The Painted Garden

Re-reading The Secret Garden made me want to revisit this Noel Streatfeild book from 1949, in which an English family visit California and the 'difficult' middle child, Jane, finds herself cast as Mary in a film of The Secret Garden. There actually was a film version made by MGM in 1949 and it seems that Streatfeild did some research on set, though there is a note at the start of the book disclaiming any similarities.

Jane's family contains the usual array of Streatfeild characters. Rachel is the conscientious eldest daughter, a ballet dancer. Tim is the precocious youngest son, a gifted pianist. There is the usual non-parent helper attached to the family, in this case a school friend of the children's mother known bizarrely as Peaseblossom. Stroppy Jane is not talented at anything and wants to be a dog trainer, so she is charmed by the boy who plays Dickon.

The aspect of this book that always stayed with me was the clash between sunny America and post-war Britain. The children don't stay up for dinner with the adults but eat early supper of cereal and fruit on trays then go to bed at six thirty. The girls' clothes are humiliatingly shabby (Streatfeild is always aware of clothes). Transport is a problem as the children's aunt Cora, with whom they are staying, won't drive them all over town and public transport is non-existent, which is probably still true.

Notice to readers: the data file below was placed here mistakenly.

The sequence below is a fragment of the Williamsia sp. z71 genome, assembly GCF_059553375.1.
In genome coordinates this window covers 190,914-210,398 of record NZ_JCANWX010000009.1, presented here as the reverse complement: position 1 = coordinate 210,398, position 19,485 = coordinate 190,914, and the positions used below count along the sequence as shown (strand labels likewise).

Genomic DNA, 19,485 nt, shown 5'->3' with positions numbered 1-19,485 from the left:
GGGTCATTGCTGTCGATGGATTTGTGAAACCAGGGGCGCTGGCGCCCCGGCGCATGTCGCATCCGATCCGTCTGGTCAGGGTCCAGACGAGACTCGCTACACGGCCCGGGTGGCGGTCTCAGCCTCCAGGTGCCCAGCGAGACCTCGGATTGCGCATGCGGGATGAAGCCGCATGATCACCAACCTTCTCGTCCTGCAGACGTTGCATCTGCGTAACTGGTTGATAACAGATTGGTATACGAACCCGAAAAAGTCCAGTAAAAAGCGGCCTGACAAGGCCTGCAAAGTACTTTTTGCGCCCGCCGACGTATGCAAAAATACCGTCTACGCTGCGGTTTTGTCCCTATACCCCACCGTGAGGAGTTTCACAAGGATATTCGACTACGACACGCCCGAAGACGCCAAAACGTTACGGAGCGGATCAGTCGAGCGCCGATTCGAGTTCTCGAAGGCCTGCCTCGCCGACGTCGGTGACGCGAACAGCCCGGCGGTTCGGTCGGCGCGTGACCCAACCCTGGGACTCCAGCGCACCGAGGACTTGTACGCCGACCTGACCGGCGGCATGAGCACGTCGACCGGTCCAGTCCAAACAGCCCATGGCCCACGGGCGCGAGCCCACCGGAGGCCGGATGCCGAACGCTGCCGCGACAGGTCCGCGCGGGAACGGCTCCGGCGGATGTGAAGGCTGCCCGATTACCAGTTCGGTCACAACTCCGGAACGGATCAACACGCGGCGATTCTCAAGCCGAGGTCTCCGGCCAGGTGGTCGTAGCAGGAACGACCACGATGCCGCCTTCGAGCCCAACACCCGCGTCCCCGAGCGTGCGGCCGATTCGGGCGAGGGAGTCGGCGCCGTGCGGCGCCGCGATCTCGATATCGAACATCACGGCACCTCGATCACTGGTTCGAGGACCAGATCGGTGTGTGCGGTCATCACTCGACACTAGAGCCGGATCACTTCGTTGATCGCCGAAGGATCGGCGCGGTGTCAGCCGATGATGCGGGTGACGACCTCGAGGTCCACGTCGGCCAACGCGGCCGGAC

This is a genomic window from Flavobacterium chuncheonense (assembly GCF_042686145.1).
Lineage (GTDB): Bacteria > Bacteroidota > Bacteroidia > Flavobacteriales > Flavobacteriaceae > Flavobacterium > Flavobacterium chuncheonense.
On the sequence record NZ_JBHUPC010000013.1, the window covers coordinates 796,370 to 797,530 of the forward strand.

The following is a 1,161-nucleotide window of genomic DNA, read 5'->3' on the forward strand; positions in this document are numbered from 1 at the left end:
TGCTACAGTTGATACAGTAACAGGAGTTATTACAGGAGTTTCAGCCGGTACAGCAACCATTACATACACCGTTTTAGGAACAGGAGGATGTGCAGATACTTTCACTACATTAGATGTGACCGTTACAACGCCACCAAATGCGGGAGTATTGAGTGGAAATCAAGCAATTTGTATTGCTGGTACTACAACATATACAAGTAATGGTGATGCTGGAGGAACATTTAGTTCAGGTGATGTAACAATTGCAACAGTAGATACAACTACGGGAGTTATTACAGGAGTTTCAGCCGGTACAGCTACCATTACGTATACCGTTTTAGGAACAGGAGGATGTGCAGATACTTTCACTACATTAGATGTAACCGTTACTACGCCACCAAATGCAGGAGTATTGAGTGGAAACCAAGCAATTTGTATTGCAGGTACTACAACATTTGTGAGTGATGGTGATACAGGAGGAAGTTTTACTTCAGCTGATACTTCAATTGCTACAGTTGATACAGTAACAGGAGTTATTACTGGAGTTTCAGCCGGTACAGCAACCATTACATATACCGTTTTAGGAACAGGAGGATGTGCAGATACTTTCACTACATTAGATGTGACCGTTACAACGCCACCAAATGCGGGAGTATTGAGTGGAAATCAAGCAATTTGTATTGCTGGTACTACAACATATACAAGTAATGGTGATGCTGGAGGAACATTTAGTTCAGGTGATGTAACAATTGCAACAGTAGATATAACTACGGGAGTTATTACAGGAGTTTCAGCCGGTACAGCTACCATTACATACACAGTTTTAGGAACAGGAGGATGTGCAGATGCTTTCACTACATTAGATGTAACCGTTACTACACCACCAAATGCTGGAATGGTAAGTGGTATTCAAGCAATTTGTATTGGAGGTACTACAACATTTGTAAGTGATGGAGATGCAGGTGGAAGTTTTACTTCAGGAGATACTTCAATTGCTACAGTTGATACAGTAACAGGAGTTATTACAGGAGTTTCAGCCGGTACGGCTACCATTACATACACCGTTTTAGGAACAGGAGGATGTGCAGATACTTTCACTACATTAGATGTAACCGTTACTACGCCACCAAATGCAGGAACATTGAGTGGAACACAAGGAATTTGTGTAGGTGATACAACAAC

The best part is the reappearance of Posy and Pauline Fossil from Ballet Shoes. Pauline is now a film star and Posy is her same irrepressible self, dancing in movies but still part of the great Manoff's company. Posy befriends Rachel and Peaseblossom gets on well with Nana -- no wonder, because they are essentially the same character in different bodies.

In some ways Noel Streatfeild does write the same story over and over, but I enjoy the template so much that there is always something to relish in each variation. Comfort reading of the highest order!


  1. This was one of my favourite Streatfields (behind Vicarage Family and White Boots). I think I loved the days on board ship particularly and all the details of travelling across America which was all very escapist for a child who'd never gone anywhere except bits of England! And all the bits about filming with animals and the boy who plays Dickon, and his mother who tells Jane to imagine the annoying boy as a chipmunk in order to cope with him. Great advice! In fact, I might have to go and have a reread!

  2. My favourites are Ballet Shoes and Vicarage Family. I'll have to reread White Boots -- that's the skating one, isn't it? I haven't read that for ages.
    Yes, I loved all the travel detail, too, and the train ride. I'd only ever travelled on planes, not nearly so romantic. David Doe is practically the same as Dickon himself, no wonder Jane loved him.

  3. I loved this book when I was in primary school, and I'd forgotten all about it until your post. What I remember is the contrast between austere Britain and a rich, bountiful America.

  4. Yes, that stayed with me, too. California really did seem like the Golden Land. You can only presume that Streatfeild herself experienced it that way, too.